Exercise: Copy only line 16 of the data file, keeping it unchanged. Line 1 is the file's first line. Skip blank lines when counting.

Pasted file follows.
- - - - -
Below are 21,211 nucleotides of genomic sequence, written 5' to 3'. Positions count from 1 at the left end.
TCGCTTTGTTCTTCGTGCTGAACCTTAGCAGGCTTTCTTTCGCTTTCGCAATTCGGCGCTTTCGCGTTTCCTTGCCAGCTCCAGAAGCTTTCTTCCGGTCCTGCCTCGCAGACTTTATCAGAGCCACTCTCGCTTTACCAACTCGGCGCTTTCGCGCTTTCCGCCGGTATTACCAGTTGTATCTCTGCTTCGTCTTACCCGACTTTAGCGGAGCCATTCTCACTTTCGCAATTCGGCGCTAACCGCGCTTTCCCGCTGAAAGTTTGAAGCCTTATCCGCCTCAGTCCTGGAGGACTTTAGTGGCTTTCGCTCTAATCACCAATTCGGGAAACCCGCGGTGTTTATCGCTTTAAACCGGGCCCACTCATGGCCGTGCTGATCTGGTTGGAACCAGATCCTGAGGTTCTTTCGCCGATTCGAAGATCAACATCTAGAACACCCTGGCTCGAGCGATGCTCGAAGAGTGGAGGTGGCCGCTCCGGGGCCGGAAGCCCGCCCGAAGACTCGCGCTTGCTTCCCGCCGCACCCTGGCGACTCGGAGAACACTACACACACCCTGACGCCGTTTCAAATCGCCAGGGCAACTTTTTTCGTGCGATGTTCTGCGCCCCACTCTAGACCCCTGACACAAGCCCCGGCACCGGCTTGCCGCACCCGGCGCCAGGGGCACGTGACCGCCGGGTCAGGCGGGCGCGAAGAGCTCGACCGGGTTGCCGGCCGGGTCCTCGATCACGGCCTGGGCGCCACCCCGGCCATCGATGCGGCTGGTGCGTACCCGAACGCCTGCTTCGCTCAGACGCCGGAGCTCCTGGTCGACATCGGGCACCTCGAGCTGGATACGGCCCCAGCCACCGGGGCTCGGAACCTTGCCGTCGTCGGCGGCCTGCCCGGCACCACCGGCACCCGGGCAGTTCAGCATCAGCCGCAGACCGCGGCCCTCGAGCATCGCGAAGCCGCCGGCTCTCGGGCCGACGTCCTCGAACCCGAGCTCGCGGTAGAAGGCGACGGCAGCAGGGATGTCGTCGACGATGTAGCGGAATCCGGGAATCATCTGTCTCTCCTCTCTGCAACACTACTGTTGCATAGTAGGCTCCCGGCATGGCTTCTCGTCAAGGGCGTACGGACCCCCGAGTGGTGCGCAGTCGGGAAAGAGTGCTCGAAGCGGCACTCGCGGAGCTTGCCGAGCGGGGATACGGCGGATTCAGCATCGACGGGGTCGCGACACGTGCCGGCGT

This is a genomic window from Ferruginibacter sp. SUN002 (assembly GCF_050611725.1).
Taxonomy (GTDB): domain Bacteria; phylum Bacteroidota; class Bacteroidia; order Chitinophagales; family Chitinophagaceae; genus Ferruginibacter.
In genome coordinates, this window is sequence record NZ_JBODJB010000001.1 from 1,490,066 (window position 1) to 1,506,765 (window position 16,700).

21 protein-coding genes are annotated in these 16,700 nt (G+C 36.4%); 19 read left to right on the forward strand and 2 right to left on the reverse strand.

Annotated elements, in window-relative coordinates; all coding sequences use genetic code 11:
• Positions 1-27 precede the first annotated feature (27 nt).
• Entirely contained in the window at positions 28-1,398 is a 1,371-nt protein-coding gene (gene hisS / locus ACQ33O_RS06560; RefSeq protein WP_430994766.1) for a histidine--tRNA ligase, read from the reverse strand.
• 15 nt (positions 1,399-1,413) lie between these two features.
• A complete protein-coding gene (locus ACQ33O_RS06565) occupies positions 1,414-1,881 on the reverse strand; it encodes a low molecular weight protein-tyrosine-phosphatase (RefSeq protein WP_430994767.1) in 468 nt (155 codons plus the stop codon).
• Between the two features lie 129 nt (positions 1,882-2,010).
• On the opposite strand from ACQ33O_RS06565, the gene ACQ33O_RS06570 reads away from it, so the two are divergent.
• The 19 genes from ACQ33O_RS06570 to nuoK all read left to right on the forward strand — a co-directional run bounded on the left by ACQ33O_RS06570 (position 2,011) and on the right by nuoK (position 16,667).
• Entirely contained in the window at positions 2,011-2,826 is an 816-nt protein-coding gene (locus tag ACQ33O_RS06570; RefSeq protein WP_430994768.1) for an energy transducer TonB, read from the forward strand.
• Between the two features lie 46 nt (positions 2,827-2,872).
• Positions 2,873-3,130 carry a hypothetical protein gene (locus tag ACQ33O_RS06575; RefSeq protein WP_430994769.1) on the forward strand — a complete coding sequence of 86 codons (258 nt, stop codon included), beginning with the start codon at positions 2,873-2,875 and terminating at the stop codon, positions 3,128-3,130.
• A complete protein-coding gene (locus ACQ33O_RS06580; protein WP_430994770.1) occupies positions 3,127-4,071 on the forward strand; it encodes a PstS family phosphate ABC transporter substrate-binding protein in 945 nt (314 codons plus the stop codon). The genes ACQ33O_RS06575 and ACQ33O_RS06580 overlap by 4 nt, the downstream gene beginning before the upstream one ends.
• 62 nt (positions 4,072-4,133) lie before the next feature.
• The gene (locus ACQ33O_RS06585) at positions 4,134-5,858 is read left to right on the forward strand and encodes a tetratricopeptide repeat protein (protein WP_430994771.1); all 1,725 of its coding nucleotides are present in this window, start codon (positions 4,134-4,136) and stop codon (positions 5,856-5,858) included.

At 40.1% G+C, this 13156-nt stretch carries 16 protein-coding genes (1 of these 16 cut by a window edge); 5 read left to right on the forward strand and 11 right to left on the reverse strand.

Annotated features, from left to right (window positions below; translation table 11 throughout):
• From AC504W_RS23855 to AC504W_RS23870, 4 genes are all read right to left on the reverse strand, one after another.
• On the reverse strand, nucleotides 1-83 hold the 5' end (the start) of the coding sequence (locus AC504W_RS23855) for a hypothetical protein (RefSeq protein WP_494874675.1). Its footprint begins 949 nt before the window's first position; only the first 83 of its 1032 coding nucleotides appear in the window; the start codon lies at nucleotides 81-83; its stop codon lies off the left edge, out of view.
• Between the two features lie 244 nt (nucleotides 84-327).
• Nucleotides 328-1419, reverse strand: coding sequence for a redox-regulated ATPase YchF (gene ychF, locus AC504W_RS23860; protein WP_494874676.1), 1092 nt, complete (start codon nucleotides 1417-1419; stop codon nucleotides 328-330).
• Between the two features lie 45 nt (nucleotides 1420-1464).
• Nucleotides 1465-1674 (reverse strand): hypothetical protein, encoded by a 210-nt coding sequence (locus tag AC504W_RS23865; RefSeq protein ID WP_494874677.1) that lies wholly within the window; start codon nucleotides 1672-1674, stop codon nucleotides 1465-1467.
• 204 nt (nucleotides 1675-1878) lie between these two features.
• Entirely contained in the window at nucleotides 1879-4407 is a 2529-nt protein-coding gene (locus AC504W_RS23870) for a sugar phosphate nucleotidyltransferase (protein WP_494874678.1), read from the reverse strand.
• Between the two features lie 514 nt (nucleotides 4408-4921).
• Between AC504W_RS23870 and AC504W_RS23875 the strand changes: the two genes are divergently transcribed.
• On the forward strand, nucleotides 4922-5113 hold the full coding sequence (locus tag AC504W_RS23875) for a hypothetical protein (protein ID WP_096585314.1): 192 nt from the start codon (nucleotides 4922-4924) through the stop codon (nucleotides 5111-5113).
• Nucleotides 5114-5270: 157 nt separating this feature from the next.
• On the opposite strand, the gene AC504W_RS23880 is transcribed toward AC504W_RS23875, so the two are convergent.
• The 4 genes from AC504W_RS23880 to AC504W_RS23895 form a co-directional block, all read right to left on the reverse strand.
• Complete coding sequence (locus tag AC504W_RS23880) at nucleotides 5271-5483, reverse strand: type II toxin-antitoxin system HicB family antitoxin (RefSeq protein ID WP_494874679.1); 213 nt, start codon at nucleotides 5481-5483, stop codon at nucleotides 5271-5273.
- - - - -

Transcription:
• Between the two features lie 46 nt (positions 2,827-2,872).